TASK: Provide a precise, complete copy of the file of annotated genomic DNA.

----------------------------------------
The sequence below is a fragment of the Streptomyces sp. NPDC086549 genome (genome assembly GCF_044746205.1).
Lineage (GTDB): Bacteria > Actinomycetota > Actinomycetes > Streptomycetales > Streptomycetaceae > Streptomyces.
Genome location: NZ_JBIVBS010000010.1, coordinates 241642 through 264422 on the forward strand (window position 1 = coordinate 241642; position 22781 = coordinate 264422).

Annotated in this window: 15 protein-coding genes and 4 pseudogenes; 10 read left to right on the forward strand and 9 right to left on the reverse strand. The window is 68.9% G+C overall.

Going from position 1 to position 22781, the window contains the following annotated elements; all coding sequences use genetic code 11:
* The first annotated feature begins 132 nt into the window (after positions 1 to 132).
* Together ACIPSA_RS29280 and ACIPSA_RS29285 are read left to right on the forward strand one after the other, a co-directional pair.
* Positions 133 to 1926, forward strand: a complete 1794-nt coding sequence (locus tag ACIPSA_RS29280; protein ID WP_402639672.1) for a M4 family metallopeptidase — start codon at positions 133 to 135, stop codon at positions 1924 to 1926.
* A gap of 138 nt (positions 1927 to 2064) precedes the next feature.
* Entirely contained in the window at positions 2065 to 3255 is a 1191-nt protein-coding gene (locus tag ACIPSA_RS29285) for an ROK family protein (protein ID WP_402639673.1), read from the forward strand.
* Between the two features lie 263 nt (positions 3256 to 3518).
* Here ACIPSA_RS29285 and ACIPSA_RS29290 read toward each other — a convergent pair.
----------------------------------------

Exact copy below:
The sequence below is a fragment of the Streptomyces sp. NPDC086549 genome (genome assembly GCF_044746205.1).
Lineage (GTDB): Bacteria > Actinomycetota > Actinomycetes > Streptomycetales > Streptomycetaceae > Streptomyces.
Genome location: NZ_JBIVBS010000010.1, coordinates 241642 through 264422 on the forward strand (window position 1 = coordinate 241642; position 22781 = coordinate 264422).

Annotated in this window: 15 protein-coding genes and 4 pseudogenes; 10 read left to right on the forward strand and 9 right to left on the reverse strand. The window is 68.9% G+C overall.

Going from position 1 to position 22781, the window contains the following annotated elements; all coding sequences use genetic code 11:
* The first annotated feature begins 132 nt into the window (after positions 1 to 132).
* Together ACIPSA_RS29280 and ACIPSA_RS29285 are read left to right on the forward strand one after the other, a co-directional pair.
* Positions 133 to 1926, forward strand: a complete 1794-nt coding sequence (locus tag ACIPSA_RS29280; protein ID WP_402639672.1) for a M4 family metallopeptidase — start codon at positions 133 to 135, stop codon at positions 1924 to 1926.
* A gap of 138 nt (positions 1927 to 2064) precedes the next feature.
* Entirely contained in the window at positions 2065 to 3255 is a 1191-nt protein-coding gene (locus tag ACIPSA_RS29285) for an ROK family protein (protein ID WP_402639673.1), read from the forward strand.
* Between the two features lie 263 nt (positions 3256 to 3518).
* Here ACIPSA_RS29285 and ACIPSA_RS29290 read toward each other — a convergent pair.